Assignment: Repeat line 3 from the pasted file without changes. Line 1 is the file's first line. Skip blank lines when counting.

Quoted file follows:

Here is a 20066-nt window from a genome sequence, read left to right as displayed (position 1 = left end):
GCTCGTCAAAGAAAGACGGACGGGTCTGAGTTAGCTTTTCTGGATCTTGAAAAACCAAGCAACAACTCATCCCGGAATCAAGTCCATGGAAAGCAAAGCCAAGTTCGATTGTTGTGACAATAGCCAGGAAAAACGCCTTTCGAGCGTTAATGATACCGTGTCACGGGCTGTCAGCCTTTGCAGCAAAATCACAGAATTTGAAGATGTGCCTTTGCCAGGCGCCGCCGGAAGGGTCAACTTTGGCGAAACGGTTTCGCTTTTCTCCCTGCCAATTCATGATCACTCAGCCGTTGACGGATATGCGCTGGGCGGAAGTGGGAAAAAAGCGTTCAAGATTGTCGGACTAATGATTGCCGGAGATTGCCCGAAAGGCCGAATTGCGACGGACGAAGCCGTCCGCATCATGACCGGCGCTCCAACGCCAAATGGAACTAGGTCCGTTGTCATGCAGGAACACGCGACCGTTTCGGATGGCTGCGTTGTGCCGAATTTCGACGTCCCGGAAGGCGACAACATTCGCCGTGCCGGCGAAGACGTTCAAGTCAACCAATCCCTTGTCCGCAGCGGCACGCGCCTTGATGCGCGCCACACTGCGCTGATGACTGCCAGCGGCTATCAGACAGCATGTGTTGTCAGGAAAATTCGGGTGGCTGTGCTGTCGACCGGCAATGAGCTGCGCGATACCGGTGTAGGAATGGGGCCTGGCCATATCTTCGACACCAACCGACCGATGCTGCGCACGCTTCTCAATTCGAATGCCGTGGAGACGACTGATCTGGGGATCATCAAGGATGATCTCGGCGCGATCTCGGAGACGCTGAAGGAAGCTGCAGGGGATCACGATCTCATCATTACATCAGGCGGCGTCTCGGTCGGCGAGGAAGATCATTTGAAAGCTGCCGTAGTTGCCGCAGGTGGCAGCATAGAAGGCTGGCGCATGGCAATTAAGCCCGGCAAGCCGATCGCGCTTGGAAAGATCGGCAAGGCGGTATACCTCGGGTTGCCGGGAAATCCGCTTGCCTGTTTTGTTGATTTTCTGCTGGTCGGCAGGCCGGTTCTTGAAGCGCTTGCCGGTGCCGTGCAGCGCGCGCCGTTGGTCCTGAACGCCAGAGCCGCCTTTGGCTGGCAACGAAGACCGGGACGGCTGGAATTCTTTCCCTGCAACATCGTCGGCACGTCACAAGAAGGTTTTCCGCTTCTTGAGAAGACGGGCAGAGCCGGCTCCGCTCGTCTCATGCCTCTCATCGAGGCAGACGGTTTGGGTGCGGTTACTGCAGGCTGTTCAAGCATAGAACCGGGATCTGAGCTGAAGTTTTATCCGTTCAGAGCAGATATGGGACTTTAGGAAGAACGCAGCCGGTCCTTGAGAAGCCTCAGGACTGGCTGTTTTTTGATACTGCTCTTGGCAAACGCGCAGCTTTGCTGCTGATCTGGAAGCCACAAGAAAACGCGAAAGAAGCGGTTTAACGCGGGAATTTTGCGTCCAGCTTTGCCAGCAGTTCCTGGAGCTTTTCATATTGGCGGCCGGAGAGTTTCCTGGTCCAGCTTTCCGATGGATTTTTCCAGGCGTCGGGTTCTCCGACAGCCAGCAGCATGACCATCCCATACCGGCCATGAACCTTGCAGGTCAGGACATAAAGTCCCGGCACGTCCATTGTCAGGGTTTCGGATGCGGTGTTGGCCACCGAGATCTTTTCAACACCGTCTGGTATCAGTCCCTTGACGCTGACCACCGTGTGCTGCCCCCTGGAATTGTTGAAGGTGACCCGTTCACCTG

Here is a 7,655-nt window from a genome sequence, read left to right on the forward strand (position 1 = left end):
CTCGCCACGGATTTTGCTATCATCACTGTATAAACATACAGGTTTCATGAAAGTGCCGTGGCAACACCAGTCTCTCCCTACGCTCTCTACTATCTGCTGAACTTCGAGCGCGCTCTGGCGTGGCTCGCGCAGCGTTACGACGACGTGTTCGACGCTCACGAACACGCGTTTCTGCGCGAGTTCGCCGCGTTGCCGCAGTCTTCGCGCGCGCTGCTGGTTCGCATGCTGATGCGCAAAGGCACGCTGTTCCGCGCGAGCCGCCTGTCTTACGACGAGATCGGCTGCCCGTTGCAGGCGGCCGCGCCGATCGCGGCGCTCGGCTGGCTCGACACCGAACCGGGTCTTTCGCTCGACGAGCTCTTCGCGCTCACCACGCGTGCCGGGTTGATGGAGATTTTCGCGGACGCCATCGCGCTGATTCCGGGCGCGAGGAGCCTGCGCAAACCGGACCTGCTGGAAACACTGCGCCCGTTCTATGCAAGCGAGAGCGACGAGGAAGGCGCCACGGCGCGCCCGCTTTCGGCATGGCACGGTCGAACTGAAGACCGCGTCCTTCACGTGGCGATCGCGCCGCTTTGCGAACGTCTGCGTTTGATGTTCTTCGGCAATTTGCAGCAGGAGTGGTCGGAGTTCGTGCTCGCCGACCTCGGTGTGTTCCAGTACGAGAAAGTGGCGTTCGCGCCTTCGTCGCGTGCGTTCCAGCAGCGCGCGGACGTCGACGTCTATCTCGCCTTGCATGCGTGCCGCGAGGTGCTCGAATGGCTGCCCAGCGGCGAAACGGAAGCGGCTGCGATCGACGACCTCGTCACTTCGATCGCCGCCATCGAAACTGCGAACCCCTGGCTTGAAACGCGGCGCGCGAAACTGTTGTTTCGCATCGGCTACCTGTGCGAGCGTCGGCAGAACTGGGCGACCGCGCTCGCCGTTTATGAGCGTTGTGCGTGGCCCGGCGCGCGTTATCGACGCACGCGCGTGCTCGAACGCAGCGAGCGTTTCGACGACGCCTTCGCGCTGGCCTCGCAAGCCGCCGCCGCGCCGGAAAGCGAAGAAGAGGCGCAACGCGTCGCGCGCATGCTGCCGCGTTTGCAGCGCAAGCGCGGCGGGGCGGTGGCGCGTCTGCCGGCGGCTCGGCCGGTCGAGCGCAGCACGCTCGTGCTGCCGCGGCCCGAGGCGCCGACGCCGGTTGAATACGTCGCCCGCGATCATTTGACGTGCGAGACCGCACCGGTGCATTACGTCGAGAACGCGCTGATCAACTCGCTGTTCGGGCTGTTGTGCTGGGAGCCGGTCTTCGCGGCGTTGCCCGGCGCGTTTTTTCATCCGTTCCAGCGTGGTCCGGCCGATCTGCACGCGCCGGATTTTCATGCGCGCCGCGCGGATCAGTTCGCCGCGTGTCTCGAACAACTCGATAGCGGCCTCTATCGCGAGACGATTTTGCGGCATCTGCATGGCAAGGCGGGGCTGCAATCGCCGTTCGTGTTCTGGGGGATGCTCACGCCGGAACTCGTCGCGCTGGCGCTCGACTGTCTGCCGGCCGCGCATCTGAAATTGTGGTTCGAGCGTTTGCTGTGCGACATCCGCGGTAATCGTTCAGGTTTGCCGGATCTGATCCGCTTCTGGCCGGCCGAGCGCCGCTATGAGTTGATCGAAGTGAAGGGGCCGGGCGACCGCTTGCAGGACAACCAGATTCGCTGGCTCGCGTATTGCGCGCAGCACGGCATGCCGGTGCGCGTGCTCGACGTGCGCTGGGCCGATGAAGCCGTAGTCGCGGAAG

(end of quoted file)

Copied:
Here is a 7,655-nt window from a genome sequence, read left to right on the forward strand (position 1 = left end):